At least it couldn’t have involved the people I said it involved because Miss Jones sent that guy to the principal’s office for an unrelated offense about ten minutes into the first class of the school year, and refused to allow him to return – he was sent to study English with a different teacher.  (His offense?  He got up from his seat to use the pencil sharpener at the front of the classroom without permission.)

By the end of the evening, several other classmates had confirmed that – so what I remembered happening couldn’t have happened.

What did happen?  Maybe another guy recited the “shake and dance” poem – although I can’t think of anyone in my class who was both smart enough and ballsy enough to have come up with that answer to Miss Jones’s question.

Another possibility is that incident took place in a different English class.  (The year before we had Miss Jones, our English teacher was a younger woman who let us get away with quite a bit.)

In any event, I would have sworn on a stack of Bibles that the incident I had recounted so many times over the years had taken place just the way I recounted it.  But apparently it didn’t.

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I’m at a loss to explain how I came to believe that I saw Blue Öyster Cult open for the Guess Who in Little Rock on August 7, 1974.  I can easily believe that I got the details confused, but I can’t believe I just made the whole thing up.  

However, I’ve been unable to confirm that either band was in Little Rock that night – much less both of them.

BOC did play in Little Rock on March 19 of that year.  My college girlfriend and I came up with the bright idea of driving from Houston to Boston and back during our spring break that year – a roughly 4000-miles round trip in just nine days.  We gave up in Baltimore and turned around because it was getting harder and harder for us to find gas for our Ford Pinto rental car.   (Our spring break coincided with the peak of the Arab oil embargo of 1973-74.)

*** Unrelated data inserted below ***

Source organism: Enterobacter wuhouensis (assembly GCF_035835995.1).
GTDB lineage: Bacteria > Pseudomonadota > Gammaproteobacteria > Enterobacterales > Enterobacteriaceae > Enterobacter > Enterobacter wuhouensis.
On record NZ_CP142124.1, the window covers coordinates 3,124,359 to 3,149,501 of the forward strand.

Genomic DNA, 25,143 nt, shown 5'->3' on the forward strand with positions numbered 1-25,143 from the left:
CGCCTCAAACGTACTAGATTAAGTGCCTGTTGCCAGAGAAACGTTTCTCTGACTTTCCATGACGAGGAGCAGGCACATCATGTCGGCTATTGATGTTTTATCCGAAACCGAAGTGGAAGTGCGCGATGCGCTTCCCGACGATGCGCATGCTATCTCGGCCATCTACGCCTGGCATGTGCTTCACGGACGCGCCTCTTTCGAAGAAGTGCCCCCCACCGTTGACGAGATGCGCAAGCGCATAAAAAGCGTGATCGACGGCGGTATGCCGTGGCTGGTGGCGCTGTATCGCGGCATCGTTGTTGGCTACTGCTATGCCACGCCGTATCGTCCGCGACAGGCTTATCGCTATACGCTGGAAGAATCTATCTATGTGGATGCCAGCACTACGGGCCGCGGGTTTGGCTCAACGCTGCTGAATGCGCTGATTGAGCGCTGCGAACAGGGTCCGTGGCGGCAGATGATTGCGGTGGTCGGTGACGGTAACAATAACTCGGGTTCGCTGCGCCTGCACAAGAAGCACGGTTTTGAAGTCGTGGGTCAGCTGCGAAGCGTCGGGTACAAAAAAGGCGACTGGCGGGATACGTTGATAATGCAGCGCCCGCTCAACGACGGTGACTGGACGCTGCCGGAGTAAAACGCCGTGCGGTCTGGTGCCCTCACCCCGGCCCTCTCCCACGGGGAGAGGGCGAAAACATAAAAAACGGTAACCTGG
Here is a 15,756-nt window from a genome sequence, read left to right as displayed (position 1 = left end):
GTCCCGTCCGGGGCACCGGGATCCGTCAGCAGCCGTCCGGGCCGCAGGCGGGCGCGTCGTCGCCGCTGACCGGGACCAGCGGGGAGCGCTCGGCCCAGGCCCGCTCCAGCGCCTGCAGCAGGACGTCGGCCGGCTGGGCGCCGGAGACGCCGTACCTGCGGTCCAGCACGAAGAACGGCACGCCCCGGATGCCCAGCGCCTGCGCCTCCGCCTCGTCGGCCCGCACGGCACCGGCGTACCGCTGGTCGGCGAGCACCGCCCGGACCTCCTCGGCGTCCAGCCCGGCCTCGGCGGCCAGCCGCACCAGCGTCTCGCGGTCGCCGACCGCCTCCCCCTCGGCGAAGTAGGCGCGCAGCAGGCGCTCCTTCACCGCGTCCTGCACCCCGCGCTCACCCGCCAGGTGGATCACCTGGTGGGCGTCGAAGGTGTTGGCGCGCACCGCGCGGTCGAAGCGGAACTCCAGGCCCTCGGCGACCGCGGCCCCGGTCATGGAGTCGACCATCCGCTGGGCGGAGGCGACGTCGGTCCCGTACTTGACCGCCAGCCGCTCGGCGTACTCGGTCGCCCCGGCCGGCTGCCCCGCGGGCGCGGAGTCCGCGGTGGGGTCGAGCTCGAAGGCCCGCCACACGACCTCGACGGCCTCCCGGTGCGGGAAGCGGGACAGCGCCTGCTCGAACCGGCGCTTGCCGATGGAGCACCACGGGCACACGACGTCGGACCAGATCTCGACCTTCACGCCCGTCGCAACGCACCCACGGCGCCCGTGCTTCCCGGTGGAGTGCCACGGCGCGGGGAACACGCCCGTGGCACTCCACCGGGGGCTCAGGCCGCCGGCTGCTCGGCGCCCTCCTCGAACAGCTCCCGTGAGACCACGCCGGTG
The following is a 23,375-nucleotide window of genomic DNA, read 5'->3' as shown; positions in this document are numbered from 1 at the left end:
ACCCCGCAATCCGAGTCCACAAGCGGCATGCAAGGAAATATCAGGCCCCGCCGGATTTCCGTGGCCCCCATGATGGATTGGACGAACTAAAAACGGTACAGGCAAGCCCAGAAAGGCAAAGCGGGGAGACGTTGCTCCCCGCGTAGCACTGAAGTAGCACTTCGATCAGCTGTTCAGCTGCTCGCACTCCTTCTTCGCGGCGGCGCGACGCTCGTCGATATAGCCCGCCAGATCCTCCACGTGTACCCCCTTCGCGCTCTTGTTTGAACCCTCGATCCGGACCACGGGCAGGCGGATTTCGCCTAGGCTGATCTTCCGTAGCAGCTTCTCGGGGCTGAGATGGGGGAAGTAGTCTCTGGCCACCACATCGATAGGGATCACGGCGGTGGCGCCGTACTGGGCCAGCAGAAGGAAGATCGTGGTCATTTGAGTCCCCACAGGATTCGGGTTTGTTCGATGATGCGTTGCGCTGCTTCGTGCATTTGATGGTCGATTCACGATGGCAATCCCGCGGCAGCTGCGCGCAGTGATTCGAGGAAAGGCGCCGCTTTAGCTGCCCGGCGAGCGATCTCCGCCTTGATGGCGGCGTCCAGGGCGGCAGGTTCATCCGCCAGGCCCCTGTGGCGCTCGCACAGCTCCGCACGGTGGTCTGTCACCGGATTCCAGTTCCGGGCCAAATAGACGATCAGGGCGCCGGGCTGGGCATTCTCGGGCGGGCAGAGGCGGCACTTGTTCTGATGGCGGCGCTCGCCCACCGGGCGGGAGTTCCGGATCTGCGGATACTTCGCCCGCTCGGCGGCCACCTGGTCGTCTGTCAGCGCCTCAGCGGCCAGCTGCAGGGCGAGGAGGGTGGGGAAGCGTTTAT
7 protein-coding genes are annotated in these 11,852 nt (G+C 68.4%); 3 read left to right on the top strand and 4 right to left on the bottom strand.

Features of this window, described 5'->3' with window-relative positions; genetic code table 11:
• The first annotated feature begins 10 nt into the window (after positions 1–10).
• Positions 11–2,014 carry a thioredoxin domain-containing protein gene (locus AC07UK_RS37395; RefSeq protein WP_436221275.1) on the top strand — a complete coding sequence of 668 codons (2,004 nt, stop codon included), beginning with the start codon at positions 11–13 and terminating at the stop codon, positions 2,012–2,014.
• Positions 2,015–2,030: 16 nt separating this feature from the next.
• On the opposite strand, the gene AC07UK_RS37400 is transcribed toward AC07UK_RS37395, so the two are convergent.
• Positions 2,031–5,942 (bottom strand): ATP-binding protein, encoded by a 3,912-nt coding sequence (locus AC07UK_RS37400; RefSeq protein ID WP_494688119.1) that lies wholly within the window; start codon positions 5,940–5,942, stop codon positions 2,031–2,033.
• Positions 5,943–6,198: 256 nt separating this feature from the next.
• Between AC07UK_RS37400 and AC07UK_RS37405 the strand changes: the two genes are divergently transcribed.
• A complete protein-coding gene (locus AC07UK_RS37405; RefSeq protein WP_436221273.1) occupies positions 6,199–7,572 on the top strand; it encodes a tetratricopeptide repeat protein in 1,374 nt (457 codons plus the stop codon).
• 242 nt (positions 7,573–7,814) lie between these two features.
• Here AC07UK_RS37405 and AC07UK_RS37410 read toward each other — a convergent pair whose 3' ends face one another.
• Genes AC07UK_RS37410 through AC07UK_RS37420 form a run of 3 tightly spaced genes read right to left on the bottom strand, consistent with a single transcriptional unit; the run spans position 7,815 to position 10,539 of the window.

Waiting in line for gas in 1974

The first night of that trip was spent in Little Rock with my cousin.  It’s possible – unlikely, but possible – that night was March 19, and that we saw Blue Öyster Cult that night.

It’s also possible that I did see the Guess Who in Little Rock on August 7 sans BOC.  There are a number of websites that list when and where various rock bands played concerts back in the day.  But unless you’re talking about the Beatles, the Stones, or other very famous groups, the historical record is very spotty – so just because there’s no online record of Guess Who playing in the Arkansas capital on August 7 exists doesn’t mean that didn’t.

Bottom line:

1.  My memories of August 7, 1974 are all wrong.

2.  My memories of August 7, 1974 are mostly wrong.

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Between 1965 and 1968, the Guess Who – who got their start in Winnipeg, Manitoba as Chad Allan and the Reflections – released ten singles that were top forty hits in Canada, including a #1 hit and two recorded that reached the #3 spot.

But the band was largely unknown in the U.S. until 1969, when “These Eyes” and “Laughing” climbed to #6 and #10, respectively, on the Billboard “Hot 100.”

Their third 1969 release, “Undun” – one of the most distinctive and interesting singles of that era – wasn’t quite as big a hit, but their next record – “No Time” – went all the way to #5.

You’d best believe I owned
this album back in the day

Guess Who’s next single was “American Woman,” which held down the #1 spot on the “Hot 100” for three weeks in May 1970.  (The B-side of that single was “No Sugar Tonight,” which got a lot of radio airplay as well.) 

Guitarist Randy Bachman left the band that same month.  The Guess Who had several top forty hits after Bachman’s departure, but were never as successful as they had been in 1969-70, when they released six consecutive hit records – five of which made it into the top ten – in less than twelve months. 

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“American Woman” wasn’t the band’s biggest seller, but I think “No Time” is the Guess Who single that has aged the most gracefully.  That’s why it has been chosen for this year’s class of the 2 OR 3 LINES “GOLDEN DECADE” HIT SINGLES HALL OF FAME.

Click here to listen to “No Time.” 

And click on the link below to buy the record from Amazon: